Covid-19 Can Survive For A Month On Surfaces Including Cash, Phone Screens & Stainless Steel


By Nicole Conner

Coronavirus can survive for a month on surfaces including banknotes, mobile phone screens and stainless steel according to new research.

Researchers at CSIRO, Australia's national science agency, have found that Covid can survive for up to 28 days on surfaces.

The research, undertaken at the Australian Centre for Disease Preparedness (ACDP) in Geelong, Victoria, found the virus survived better at colder temperatures.

It also found that the virus survived longer on smooth surfaces such as glass and stainless steel compared to surfaces like cotton.

Recent studies have shown that the virus is able to remain infectious in airborne particles for greater than three hours.

Over the course of a month, the virus was analysed and re-isolated to determine its survivability rate.

Further experiments were carried out at 30 and 40 degrees Celsius, with survival times decreasing as the temperature increased.

The study was also carried out in the dark, to remove the effect of UV light as research has demonstrated direct sunlight can rapidly inactivate the virus.

These findings show that SARS-CoV-2, the virus responsible for Covid-19, can remain infectious for significantly longer time periods than generally considered possible.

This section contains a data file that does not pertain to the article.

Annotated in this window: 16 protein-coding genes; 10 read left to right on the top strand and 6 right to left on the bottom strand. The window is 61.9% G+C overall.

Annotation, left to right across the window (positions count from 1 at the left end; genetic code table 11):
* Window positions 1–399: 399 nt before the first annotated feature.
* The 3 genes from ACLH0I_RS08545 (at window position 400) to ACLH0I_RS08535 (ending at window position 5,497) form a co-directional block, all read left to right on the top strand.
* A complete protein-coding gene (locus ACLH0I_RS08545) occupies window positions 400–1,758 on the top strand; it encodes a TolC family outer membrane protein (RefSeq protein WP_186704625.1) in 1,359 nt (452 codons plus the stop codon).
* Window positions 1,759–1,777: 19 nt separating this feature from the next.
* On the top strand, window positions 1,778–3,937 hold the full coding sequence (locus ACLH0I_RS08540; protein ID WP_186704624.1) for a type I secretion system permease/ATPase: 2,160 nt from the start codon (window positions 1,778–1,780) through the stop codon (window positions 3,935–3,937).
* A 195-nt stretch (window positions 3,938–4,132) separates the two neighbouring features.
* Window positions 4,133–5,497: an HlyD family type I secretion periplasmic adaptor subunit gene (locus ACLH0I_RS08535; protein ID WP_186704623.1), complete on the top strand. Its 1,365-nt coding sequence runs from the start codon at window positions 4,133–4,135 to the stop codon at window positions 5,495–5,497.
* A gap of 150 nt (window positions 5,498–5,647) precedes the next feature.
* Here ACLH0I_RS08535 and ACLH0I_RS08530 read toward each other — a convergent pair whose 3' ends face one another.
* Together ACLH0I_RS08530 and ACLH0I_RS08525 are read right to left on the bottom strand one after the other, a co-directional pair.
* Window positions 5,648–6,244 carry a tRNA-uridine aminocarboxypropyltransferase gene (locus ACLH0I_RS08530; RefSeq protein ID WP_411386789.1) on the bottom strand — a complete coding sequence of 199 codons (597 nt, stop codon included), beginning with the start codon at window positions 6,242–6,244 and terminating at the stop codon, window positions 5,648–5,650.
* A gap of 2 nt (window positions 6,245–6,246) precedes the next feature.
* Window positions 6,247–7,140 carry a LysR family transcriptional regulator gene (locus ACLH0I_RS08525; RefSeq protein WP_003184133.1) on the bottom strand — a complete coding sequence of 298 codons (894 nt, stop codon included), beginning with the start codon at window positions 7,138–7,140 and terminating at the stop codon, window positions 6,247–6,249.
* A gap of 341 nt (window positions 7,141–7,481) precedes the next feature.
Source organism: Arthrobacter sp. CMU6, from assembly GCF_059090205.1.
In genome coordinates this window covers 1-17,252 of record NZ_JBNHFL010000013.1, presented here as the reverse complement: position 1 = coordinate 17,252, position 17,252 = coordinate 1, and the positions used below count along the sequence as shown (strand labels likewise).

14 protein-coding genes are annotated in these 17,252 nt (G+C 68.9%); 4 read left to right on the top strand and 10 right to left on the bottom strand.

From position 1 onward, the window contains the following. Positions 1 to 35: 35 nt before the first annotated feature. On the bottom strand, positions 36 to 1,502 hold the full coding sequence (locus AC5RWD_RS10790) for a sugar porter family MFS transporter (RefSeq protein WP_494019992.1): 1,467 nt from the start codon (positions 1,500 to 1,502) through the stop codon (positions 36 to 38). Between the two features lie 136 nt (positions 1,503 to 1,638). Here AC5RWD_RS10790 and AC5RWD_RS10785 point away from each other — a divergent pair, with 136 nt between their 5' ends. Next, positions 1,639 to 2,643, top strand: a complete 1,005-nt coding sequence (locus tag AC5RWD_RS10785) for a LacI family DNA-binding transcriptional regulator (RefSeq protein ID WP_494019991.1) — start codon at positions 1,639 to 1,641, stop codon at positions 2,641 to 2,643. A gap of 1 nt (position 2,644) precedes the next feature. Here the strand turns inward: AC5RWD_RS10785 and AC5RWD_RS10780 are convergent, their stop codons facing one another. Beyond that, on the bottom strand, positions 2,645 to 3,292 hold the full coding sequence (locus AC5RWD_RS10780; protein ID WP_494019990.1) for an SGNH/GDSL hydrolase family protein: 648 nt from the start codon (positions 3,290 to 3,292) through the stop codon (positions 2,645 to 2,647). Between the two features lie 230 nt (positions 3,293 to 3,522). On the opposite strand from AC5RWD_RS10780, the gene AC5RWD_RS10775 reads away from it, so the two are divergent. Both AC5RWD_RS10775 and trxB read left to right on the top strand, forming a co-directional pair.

The results could be used to improve risk mitigation procedures to prevent the spread of the disease.

Dr Debbie Eagles, Deputy Director of ACDP, has been working on testing a potential vaccine for the virus.

She said that need for 'good practices such as handwashing' was reinforced now the virus can remain infectious.

She said: 'At 20 degrees Celsius, which is about room temperature, we found that the virus was extremely robust, surviving for 28 days on smooth surfaces such as glass found on mobile phone screens and plastic banknotes.

'For context, similar experiments for Influenza A have found that it survived on surfaces for 17 days, which highlights just how resilient SARS-CoV-2 is.'

Dr Eagles added that 'establishing how long this virus remains viable on surfaces is critical for developing risk mitigation strategies in high contact areas'.

The revelation comes as several businesses have introduced cashless payment options to stem the spread of the virus.


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